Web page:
Thursday, May 10, 2018, Baltimore, MD - Insilico Medicine, a Baltimore-based next-generation artificial intelligence company specializing in the application of deep learning for target identification, drug discovery and aging research announces the publication of a new research paper in Molecular Pharmaceutics journal titled "Adversarial Threshold Neural Computer for Molecular De Novo Design". The described Adversarial Threshold Neural Computer (ATNC) model based on the combination of Generative Adversarial Networks (GANs) with Reinforcement Learning (RL) is intended for the design of novel small organic molecules with the desired set of pharmacological properties. "This is a proof of concept scratching the surface of what we have in house. Stay tuned for the cool experimental validation results to be announced this Summer. I hope that part of this work integrated into our pipeline will help make the world a better and healthier place and help make perfect molecules for specific targets and multiple targets that will have a much higher chance of becoming great drugs", said Evgeny Putin, the deep learning lead at Insilico Medicine.
Diagnosing Alzheimer's disease (AD) is challenging, time consuming, and costly. Currently, there is no single test, or series of tests, that can determine with 100% certainty whether an individual has developed AD. In fact, AD cannot be definitively diagnosed until after death, when the brain can be closely examined for certain microscopic changes caused by the disease. When an individual reports to a doctor that he or she has experienced bouts of memory loss or decreased cognitive function, he or she may be assessed using a variety of cognitive and physical tests, some quite invasive, to determine whether he or she "probably" has AD. However, this diagnosis requires visible symptoms that may only show up when it is too late to start preventative measures.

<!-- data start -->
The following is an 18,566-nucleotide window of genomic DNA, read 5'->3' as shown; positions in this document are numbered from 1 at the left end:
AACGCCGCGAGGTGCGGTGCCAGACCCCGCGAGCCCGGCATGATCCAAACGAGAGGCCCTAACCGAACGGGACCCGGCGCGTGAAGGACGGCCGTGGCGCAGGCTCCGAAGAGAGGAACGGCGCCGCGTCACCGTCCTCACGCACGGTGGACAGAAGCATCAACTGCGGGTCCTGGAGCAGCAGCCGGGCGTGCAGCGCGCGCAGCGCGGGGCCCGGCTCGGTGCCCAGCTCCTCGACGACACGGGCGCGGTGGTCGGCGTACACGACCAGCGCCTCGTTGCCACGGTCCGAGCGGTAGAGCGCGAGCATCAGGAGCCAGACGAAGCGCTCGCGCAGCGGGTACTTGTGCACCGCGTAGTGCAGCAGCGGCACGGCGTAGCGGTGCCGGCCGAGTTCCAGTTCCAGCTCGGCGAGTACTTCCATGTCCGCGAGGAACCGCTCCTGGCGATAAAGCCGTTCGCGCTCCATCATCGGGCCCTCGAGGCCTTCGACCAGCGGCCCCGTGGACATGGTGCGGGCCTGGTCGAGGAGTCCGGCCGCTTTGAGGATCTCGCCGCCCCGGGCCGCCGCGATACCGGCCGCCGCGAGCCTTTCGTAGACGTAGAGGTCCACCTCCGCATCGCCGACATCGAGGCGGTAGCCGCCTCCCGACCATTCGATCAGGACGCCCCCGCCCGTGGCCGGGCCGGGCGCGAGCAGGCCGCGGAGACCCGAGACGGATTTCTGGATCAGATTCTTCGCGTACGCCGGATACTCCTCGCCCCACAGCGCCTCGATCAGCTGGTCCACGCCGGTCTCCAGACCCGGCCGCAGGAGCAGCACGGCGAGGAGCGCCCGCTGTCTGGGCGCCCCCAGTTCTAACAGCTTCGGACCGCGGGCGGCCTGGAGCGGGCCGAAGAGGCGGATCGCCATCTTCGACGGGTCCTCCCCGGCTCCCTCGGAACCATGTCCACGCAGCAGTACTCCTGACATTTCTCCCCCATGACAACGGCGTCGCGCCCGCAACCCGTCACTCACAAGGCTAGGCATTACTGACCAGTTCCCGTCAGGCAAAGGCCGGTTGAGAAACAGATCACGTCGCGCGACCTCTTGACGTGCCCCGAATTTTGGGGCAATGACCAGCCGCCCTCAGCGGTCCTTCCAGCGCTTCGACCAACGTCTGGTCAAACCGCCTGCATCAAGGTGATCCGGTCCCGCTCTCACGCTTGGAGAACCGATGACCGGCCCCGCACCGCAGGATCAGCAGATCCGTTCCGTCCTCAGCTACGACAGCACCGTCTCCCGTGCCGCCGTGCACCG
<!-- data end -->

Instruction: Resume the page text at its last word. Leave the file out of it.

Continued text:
The ability to remember a sequence of events as they happened seems like a quality restricted to humans. Previously, we had no clue if animals could do something similar, which is not the case anymore. A group of scientists discovered rats can also remember episodes of past memory. The find, a first in the field of neuroscience, is not exactly similar to human's ability to remember things but could be the key to develop better treatments for Alzheimer's disease. "The reason we're interested in animal memory isn't only to understand animals, but rather to develop new models of memory that match up with the types of memory impaired in human diseases such as Alzheimer's disease," lead author Jonathon Crystal said in a statement.
In December of 2012, Su-In Lee was working at the University of Washington in Seattle. One day, she got the kind of call everyone fears: Her father, Cheol Lee, was diagnosed with gallbladder cancer, a rare and aggressive form of the disease. By the time he was diagnosed, his cancer had already spread to other organs. "It was a surprise to our family," Lee said on the newest episode of GeekWire's Health Tech Podcast. "The next day I just went back to Korea and met his doctor and then found that it's incurable, especially in that stage."